Because of timing and circumstance, the president’s decision to fire FBI Director James Comey has damaged public trust in the White House. The only way to regain that trust is through a competent and thorough investigation that determines whether national security has been compromised through improper influence from Russia and whether the president might have abused his powers by attempting to quash an investigation.
This ought to be conducted by Congress in a bipartisan manner through a special commission.
Some are calling for the appointment of a special prosecutor. In general, we have been skeptical of the use of these. Once in place, they have tended, in the past, to expand the scope of investigations beyond their original charge. They have faced pressure, both politically and from the public, to come up with something, anything, that can be prosecuted. This is why the Deseret News editorial board supported allowing the law authorizing them to expire in 1999.
While their widespread use became unwieldy, there are times when it seems only an independent source can adequately answer vexing questions about the integrity of important governmental institutions. However, when the law expired, so did the mechanism by which a special prosecutor was to be appointed, involving a three-judge panel appointed by the attorney general.
President Bill Clinton’s attorney general, Janet Reno, drafted regulations as to how future special prosecutors were to be appointed, limiting her own office’s ability to fire one. But those rules have not been tested in court, and they are not backed by statute. Many might doubt the credibility of a prosecutor appointed directly by the White House to investigate the issues at hand.
Therefore, this is a matter Congress must tackle, in the interest of public confidence in government and national security. Doing so credibly might have the added effect of enhancing that institution’s dismal public approval ratings.
President Donald Trump hasn’t helped matters by firing Comey by a letter made public before Comey was contacted. And initial statements that the president was upset over the way Comey handled a probe into Hillary Clinton’s emails stretched credulity in light of how Trump initially praised Comey’s actions.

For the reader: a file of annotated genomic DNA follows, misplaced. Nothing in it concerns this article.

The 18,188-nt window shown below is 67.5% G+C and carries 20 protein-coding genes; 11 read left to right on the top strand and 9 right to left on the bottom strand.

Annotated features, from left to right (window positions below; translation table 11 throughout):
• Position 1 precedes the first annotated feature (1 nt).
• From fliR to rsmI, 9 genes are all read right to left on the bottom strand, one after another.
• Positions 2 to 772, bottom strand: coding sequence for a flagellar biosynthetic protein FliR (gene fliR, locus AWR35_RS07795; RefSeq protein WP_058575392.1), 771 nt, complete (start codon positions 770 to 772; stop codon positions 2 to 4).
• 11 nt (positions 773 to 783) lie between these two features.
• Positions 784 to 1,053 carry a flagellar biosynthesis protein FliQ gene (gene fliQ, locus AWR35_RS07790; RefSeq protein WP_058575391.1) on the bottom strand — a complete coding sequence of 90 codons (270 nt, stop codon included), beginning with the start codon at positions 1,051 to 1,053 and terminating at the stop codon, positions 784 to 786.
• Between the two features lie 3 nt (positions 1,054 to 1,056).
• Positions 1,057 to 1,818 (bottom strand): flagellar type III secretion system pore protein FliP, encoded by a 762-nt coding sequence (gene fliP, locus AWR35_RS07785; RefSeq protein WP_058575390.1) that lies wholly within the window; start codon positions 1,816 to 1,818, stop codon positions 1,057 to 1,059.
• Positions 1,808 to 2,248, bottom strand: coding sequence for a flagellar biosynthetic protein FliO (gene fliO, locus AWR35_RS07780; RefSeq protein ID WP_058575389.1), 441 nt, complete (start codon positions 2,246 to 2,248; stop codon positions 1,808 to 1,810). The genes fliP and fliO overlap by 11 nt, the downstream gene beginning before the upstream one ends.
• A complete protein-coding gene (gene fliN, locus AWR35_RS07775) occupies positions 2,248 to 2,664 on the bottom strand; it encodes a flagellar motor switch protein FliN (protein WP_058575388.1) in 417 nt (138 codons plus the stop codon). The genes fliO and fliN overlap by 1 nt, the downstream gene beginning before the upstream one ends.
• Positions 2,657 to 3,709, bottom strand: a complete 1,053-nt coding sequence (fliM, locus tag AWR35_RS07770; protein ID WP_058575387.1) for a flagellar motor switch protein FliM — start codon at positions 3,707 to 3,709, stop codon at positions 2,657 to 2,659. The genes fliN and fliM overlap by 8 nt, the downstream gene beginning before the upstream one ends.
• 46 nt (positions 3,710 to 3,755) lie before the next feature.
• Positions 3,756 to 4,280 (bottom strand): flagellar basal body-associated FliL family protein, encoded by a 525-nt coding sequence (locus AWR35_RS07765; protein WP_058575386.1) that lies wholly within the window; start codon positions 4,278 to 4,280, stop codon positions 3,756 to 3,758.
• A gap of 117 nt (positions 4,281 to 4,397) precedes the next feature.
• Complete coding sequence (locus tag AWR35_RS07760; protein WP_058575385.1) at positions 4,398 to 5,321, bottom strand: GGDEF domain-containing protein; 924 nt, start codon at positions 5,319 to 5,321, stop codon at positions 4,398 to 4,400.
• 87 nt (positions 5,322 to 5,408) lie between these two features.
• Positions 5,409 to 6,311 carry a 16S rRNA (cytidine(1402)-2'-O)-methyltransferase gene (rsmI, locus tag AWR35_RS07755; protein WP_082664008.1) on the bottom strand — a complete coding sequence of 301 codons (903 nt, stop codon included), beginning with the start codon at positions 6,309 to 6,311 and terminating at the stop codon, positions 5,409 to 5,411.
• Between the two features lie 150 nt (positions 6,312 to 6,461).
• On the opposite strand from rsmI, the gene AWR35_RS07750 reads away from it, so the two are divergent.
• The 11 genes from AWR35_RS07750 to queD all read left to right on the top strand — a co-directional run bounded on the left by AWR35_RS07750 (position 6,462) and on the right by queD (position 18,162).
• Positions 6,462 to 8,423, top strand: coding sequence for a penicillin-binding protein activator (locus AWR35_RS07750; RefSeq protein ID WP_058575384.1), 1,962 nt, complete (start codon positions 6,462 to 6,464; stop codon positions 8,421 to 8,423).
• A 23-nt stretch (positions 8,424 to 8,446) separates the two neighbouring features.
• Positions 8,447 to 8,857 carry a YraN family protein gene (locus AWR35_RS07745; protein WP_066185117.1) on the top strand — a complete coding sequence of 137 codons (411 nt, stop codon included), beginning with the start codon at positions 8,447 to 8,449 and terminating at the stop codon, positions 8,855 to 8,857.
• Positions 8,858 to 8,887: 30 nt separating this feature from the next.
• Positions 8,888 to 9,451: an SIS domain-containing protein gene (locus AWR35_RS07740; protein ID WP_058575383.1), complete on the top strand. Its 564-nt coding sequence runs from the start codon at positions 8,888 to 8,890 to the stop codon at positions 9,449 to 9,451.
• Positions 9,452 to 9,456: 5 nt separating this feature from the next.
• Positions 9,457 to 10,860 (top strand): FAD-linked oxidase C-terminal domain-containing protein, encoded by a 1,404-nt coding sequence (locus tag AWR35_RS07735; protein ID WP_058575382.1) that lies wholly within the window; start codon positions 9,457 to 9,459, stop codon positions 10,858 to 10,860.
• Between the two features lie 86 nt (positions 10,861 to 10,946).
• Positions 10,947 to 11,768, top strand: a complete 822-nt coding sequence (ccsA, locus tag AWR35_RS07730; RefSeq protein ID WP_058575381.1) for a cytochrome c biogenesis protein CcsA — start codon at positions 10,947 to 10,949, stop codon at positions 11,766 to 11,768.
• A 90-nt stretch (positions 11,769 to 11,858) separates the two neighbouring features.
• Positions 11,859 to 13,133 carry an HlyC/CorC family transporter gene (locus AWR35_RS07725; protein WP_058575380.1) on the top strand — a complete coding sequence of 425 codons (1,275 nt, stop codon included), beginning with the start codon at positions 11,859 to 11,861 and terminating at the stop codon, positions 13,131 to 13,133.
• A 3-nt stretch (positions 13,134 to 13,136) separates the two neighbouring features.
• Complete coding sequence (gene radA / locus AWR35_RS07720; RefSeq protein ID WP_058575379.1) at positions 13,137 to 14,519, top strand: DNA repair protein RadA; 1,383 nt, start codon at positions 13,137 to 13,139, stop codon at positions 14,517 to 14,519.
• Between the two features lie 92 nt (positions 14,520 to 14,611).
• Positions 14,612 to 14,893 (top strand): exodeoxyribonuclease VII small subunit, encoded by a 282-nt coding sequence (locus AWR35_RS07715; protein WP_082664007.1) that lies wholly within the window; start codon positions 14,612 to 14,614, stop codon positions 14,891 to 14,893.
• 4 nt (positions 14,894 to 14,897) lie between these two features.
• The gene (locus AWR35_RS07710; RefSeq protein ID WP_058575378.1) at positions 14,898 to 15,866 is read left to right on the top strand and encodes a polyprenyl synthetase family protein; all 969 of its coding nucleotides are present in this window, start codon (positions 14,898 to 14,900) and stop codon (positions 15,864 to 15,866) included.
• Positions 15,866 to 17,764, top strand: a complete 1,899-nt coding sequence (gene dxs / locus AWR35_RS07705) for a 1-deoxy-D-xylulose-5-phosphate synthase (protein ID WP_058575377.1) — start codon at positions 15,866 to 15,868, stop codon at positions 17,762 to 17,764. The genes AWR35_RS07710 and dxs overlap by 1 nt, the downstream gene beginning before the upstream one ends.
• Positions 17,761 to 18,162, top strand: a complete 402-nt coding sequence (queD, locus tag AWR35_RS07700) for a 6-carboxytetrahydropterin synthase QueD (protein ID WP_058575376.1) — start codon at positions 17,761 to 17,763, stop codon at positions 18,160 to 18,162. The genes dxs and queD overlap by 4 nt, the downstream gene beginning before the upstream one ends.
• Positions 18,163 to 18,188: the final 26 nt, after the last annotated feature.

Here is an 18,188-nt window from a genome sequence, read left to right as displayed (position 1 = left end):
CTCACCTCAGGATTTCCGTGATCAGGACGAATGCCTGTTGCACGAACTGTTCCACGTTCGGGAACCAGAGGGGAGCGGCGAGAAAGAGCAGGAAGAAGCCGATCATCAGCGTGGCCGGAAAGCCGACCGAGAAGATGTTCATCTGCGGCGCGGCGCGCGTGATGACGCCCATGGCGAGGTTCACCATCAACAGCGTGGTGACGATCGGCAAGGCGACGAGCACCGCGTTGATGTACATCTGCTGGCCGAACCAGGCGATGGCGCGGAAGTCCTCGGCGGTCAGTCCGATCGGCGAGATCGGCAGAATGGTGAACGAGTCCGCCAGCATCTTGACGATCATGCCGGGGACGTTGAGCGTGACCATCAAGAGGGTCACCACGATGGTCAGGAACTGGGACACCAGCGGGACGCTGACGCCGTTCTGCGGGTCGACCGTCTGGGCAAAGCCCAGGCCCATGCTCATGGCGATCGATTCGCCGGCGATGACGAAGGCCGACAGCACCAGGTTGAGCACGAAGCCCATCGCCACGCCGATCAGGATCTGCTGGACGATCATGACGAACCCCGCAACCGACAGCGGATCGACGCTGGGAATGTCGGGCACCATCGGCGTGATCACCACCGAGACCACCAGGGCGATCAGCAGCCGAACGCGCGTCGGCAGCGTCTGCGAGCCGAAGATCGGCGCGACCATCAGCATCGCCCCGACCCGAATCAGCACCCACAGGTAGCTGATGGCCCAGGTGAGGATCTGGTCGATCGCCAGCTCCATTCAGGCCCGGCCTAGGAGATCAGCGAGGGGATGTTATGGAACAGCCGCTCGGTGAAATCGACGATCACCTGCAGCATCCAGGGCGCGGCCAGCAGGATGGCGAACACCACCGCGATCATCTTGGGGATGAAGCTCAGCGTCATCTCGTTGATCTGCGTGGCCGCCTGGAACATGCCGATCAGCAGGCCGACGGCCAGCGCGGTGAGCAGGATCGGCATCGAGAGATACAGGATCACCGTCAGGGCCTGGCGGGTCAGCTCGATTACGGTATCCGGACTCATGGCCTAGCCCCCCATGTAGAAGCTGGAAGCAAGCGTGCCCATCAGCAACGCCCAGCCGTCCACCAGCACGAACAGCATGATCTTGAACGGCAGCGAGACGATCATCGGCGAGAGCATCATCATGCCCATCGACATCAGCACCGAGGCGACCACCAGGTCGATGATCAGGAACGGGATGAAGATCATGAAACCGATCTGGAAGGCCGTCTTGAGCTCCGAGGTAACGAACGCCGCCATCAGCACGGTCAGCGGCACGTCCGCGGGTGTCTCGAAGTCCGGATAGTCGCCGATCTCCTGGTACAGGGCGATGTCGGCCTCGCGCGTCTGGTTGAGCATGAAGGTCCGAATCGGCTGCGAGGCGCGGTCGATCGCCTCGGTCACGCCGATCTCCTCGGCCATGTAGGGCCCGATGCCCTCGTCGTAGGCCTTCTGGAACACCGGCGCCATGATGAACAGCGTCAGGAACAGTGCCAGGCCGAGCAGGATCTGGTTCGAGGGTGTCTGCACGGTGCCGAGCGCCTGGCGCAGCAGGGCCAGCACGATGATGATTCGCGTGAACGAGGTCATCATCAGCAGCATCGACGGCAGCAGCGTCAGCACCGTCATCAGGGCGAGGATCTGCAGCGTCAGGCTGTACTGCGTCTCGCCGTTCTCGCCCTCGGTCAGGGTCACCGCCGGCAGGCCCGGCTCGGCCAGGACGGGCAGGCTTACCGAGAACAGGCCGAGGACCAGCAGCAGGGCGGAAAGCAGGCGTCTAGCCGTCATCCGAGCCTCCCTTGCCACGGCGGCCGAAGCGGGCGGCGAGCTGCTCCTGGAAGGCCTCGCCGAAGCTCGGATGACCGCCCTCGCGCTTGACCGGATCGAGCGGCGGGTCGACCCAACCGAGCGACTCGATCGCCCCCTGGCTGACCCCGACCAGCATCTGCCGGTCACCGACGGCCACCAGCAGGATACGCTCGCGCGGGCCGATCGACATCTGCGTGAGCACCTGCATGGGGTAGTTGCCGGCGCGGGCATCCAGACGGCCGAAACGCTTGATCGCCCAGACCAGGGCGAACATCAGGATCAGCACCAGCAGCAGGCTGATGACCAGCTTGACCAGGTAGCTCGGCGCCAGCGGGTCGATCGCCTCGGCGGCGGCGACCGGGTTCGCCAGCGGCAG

Since then, the nation has been given other versions of the story. Comey had supposedly lost the confidence of rank-and-file FBI personnel. But acting FBI Director Andrew McCabe told a Senate hearing Thursday this wasn’t true — Comey continues to have broad support from within the agency.
The administration said the firing was prompted by a scathing memo from Deputy Attorney General Rod Rosenstein — a memo the president included in the email he sent Comey informing him of his dismissal. But later, the administration said Trump had wanted to fire Comey for a long time before the memo.
Finally, the president has tried to downplay any connection between the firing and an ongoing FBI investigation into possible links between the administration and Russia by saying Comey assured him three times that he was not the target of the probe. There is, of course, no independent way to verify this — unless, as the president hinted through Twitter, recordings of such conversations exist — but McCabe testified that such a thing would violate FBI policy.
Perhaps the firing had no connection to the ongoing investigation. But given the contradictions and the seriousness of any possible links between the administration and Russia, it is clear Americans need answers.
The United States owes much of its standing in the world to its status as a nation ruled by laws, not personalities. Its system of checks and balances ensures no political leader is a immune from scrutiny. For this to remain so, law enforcement agencies and the judicial system must remain independent.
By firing Comey for reasons that remain confused and unclear, Trump has raised questions about whether the FBI will continue to be independent of political influence. This is only the second time in history a president has done such a thing, and we were similarly critical of President Bill Clinton when he fired then-FBI Director William Sessions in 1993.
For the good of the nation, Congress ought to set aside partisan differences to conduct a fair, credible and open investigation that settles the matter of Russian interference one way or the other.